It's valuable in combat.

This category of abilities needs to balance the high risk that the owner will never get to use it with a high expected value if the creature lives a turn. A creature designed with this in mind shouldn't be able to win the game in a single hit, but it should create a dramatic swing in the game. The problem here is that the creatures built along these lines so far tend to create feel-bad moments for both the player and his or her opponent. Baneslayer Angel is a good example of this. Baneslayer is almost impossible to attack through profitably, and if she deals damage to the opponent, you probably win. Other times, your opponent rips a top-deck Pacifism or Day of Judgement, and your fancy angel is no better than a Siege Mastodon. These kinds of swing moments can make for memorable moments, but usually they are the wrong kind of memorable. I think this is the weakest of the acceptable methods to build a mythic.

It has a combination of these abilities.

This was referenced several times by R&D writers when discussing the titan cycle. Basically, when considering mythic creature abilities, instead of asking either/or, the answer is both. This answer has the same inherent problem as designing strong enters-the-battlefield abilities — the success of the titans has set the bar very high, while leaving a lot of players feeling jaded towards anything titanesque. On top of that, designing mythic creatures using this approach is unsustainable in the long run. I suspect that over time, combination platter style creatures will start to seem lame and tacky. Designing elegant abilities might be more difficult in the short term, but will yield greater rewards in the long run.

A few closing thoughts:

This started as a much longer piece, and I have cut it back down to a more focused essay of about 2000 words. I'm sure in the process I forgot some very relevant pieces, so as always, I'm curious to hear your feedback. I mentioned above that one of my biggest weakness is building strong, creative descriptions; my other big weakness is finishing what I start. I began writing this in June 2011, so it's taken about nine months to finish. I hope this is me turning over a new leaf -- there are several other posts languishing in our archive that I'd like to revisit in the near future.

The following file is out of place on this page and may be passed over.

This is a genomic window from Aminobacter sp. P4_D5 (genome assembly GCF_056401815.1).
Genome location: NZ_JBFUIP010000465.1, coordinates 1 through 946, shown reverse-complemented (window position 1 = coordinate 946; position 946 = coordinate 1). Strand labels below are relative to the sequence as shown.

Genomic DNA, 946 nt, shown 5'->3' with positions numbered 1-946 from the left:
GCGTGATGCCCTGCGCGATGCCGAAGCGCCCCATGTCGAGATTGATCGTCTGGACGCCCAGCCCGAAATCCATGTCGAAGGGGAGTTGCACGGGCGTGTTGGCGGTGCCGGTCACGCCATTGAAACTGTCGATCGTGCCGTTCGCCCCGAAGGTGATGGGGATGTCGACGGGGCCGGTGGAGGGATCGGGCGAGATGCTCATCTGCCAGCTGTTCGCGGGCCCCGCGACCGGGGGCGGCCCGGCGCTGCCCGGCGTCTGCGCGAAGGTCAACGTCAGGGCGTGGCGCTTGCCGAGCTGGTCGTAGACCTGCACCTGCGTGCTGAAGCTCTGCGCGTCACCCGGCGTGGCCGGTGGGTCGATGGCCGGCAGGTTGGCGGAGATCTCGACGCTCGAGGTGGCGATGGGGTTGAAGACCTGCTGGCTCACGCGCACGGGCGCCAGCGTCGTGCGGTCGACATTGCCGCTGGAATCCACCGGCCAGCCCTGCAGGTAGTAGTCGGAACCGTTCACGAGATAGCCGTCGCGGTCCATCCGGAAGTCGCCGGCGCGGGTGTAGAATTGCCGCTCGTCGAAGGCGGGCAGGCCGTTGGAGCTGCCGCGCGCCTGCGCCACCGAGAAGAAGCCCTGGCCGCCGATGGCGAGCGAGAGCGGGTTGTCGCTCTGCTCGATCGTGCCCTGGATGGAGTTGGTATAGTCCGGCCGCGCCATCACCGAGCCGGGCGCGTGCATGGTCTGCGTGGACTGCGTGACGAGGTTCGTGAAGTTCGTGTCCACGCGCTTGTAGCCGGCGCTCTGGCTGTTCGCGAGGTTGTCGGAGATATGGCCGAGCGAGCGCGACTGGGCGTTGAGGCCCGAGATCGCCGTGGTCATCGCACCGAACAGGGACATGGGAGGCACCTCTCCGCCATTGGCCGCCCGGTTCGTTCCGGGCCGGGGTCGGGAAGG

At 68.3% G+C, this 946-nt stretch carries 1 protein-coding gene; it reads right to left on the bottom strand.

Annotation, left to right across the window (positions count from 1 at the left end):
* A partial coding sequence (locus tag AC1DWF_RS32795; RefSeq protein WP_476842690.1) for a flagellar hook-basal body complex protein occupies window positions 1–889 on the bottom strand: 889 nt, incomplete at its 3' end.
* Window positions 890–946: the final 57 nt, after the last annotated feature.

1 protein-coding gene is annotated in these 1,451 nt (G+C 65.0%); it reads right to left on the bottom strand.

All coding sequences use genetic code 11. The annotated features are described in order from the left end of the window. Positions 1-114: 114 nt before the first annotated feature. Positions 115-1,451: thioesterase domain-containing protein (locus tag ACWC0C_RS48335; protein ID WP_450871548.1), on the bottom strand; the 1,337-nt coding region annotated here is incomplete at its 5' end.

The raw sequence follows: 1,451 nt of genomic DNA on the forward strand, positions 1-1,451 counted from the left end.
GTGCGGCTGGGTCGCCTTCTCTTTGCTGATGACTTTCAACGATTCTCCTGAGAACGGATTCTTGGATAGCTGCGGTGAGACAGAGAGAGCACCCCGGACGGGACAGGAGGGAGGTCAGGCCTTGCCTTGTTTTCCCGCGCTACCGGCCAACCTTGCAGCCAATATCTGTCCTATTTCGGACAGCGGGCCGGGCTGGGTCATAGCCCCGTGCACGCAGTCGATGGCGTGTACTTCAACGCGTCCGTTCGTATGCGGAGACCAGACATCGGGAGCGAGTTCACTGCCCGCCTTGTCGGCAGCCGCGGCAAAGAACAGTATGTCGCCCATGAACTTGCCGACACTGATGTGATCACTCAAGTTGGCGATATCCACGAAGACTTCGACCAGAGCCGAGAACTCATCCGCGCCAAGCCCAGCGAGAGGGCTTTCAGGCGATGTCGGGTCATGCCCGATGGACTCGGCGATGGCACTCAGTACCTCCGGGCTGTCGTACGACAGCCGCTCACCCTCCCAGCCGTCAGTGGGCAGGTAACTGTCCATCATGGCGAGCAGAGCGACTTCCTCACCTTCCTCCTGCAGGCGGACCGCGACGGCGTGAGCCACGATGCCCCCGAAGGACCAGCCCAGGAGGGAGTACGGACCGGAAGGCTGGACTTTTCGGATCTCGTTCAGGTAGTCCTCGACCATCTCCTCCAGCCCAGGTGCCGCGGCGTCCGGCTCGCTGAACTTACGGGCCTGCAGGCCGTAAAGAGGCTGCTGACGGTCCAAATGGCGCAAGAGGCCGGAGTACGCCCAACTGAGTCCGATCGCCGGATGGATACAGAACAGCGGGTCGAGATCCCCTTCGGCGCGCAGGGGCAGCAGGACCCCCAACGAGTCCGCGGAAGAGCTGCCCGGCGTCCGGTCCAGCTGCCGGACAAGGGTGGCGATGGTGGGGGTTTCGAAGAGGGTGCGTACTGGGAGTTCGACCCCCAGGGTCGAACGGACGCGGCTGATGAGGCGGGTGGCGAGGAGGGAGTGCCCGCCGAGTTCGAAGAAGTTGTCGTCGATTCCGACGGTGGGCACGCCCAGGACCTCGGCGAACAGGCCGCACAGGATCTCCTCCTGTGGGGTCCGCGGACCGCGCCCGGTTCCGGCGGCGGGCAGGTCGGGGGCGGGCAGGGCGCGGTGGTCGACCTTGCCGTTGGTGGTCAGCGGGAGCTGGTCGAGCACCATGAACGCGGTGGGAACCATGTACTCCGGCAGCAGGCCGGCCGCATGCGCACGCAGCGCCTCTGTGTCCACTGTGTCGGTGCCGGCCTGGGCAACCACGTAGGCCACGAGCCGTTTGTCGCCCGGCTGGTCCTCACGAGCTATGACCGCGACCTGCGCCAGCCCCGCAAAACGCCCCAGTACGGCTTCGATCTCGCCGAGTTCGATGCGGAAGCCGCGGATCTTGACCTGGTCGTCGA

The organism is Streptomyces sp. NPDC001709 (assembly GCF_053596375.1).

1. These are all interesting ideas about what makes a "good creature", but I'm not sure they're necessary for a "good mythic". After all, mythics don't need to be Spikey to be fun, resonant and enjoyable. I think those are the main criteria for mythics, not any necessity to be "tournament worthy" by having any immediate effect on the board.

    For example, Hero of Bladehold is a great mythic. It fails most of your criteria (Doomblade test, no immediate effect, not huge), but it's efficient, powerful attacker. And it tells an interesting story of being the hero leading an army into battle. It's also the most popular creature in standard according to the only reasonable measure of these things (http://gatherer.wizards.com/Pages/Search/Default.aspx?sort=rating-&action=advanced&type=%20[%22Creature%22]&format=|[%22Standard%22])

    The next most popular is Glissa, who also largely fails your tests.

    The least popular mythic creature EVER is Sphinx Sovereign. Big, fairly resilient, unique, does something the turn it enters the battlefield. And it's hardly unloved at 3.27. But still, it's ranks at the bottom of the bin.

    This isn't to say that these criteria aren't good: they define what makes for a "good" creature. But they don't account for the WOW factor that makes for a good mythic. I mean, none of the Mythic creatures verge on Archangel's Light reviled mythic status at a 1.465. Even the Bloodlord exists in the top half of the pack of Magic 2012 at 3.94.

    TLDR? Mythicness is in the eye of the beholder.

    1. I strongly believe that mythics need to have at least some appeal for each psychographic profile. It's fine for some to skew one way or another, but there needs to be a minimum level of appeal for everyone.

      I'm skeptical that the Gatherer ratings provide a reliable measure of popularity, mostly since they're not a randomly selected survey.